The University of North Carolina at Chapel Hill, May 3-5, 2012
@ The Institute for the Arts and Humanities/Global Education Center in collaboration with the University of Michigan, Ann Arbor and NWO
The conference The Anomie of the Earth is a follow-up to the Post/autonomy conference held in Amsterdam in May 2011.
While the Post/autonomy meeting focused on the European dissemination of autonomist thought, the second conference will build on its American location and explore a plurality of notions and practices of cultural-political autonomy. Though privileging the context of North and South America, the conference will also address European, African and Asian perspectives.
A presupposition of the conference is that what Carl Schmitt has defined as the Western “nomos of the Earth” – i.e. the political, legal, and spatial configuration of a Euro-Atlantic modern global order – is currently being shaken by intense endogenous and exogenous forces. By discussing the potentials and limits of autonomy/autonomia within our actual conjuncture, the conference will address the emerging nomos and its new constellations of life and knowledge.
More specifically, the conference will thematize the intersections of autonomy/autonomia with four lines of research that have reframed current debates in the humanities and social sciences:
* radical conceptualizations of life, labor, sovereignty, borders, precarity, migrations, communities and commons, multitude;
* spatial, affective, ethical and ecological forms of resistance to neoliberal capitalism;
* critical trends taking place at the edges of contemporary epistemologies; such as vitalisms, geo-philosophies, biopolitics, political anthropologies, new materialisms, political ontologies and ecologies, subaltern studies, embodiment and emergence theories;
* decolonial studies and new theorizations of post-capitalist, non-liberal and non-statist modes of knowledge and political practice; decolonial feminisms.
These broad themes should be focalized through a specific engagement with autonomy/autonomia.
We welcome the submission of papers in English. Accepted papers will be posted online on the conference website. For the panels, speakers will be asked to make short (10-15 minutes) presentations addressing the main topics of their papers.
Please send your paper, together with a short abstract, by March 1 to firstname.lastname@example.org. Given the limited size of the conference, only a small number of papers will be accepted. Conference organizers will send acceptance notifications by March 21.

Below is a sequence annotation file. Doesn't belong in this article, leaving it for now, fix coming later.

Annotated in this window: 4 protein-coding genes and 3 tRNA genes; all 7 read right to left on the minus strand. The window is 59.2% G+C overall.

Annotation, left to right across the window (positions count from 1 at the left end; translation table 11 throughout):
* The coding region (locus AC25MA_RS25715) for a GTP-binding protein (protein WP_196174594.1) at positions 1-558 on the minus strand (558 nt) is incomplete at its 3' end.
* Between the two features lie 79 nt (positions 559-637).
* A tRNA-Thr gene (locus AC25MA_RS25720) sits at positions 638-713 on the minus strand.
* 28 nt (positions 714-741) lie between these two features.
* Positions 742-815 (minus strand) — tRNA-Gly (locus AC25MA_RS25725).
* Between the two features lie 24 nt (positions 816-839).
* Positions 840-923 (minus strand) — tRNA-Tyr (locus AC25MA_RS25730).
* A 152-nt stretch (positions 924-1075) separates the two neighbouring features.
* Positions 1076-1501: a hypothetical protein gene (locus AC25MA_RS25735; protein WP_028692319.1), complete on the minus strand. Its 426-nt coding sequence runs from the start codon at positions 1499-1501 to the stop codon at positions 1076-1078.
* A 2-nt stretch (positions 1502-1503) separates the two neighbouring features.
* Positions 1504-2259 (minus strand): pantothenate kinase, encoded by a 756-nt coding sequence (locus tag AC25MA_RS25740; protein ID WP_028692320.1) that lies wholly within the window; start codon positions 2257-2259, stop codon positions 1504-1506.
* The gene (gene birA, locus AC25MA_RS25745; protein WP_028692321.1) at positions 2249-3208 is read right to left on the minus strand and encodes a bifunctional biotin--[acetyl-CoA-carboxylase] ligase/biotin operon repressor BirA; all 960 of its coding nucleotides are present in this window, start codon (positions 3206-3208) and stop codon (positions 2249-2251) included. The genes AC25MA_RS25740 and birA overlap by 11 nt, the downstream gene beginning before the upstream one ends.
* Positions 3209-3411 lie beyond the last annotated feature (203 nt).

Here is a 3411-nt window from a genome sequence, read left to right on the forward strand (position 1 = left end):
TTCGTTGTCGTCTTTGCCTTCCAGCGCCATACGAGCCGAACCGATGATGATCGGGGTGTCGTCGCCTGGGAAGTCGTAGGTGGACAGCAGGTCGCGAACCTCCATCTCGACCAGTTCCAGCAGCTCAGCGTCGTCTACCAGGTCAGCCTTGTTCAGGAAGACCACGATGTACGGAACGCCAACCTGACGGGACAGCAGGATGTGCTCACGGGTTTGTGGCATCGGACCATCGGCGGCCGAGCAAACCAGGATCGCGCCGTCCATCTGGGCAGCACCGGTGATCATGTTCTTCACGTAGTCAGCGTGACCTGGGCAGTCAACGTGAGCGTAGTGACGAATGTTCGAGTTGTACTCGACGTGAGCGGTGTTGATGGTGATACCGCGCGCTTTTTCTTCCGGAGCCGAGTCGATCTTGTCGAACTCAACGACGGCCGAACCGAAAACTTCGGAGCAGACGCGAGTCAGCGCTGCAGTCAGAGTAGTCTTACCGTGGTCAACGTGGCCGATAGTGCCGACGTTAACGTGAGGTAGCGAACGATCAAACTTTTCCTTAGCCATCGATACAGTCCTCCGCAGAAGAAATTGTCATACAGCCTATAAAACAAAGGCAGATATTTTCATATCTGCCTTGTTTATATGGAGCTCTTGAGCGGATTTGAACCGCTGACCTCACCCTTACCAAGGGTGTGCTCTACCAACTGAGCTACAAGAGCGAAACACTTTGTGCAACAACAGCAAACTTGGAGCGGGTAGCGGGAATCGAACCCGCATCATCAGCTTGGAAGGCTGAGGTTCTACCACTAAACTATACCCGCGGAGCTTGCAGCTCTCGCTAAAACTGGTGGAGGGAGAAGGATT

For further information, please contact email@example.com
This conference is the second of a series within the project Precarity and Post-autonomia: the Global Heritage funded by NWO (Dutch Organisation for Scientific Research).
Giuseppe Bianco (University of Warwick/CIEPFC)
Jodi A. Byrd (University of Illinois)
Gustavo Esteva (Universidad de la Tierra)
Silvia Federici (Hofstra University)
Michael Hardt (Duke University)
Timothy S. Murphy (University of Oklahoma)
Benjamin Noys (University of Chichester)
Catherine Walsh (Universidad Simon Bolivar)
Gareth Williams (University of Michigan, Ann Arbor)
and the planning committee:
Federico Luisetti, John Pickles, Wilson Kaiser (University of North Carolina, Chapel Hill),Vincenzo Binetti (University of Michigan, Ann Arbor)
in collaboration with, at the University of North Carolina, Chapel Hill: Samuel Amago, Yusuf Al-Bulushi, Emilio del Valle Escalante, Arturo Escobar, Diana Marcela Gomez Correal, Lawrence Grossberg, Michal Osterweil, Michael Palm, Alvaro Reyes
and the NWO partners: Frans-Willem Korsten (Leiden University/Erasmus University Rotterdam), Joost de Bloois (University of Amsterdam), Silvia Contarini (Université Paris Ouest, Nanterre La Défense), Monica Jansen (Utrecht University)
NWO, Department of Romance Languages and Literatures (University of Michigan, Ann Arbor), and the Center for Global Initiatives, College of Arts & Sciences, Department of Romance Languages and Literatures, Center for European Studies, The Institute for the Arts and Humanities, The Institute for the Study of the Americas, Department of Geography, Program in Comparative Literature, Department of Anthropology, Department of Communication Studies, Cultural Studies@UNC (UNC-Chapel Hill), Department of Romance Studies (Duke University)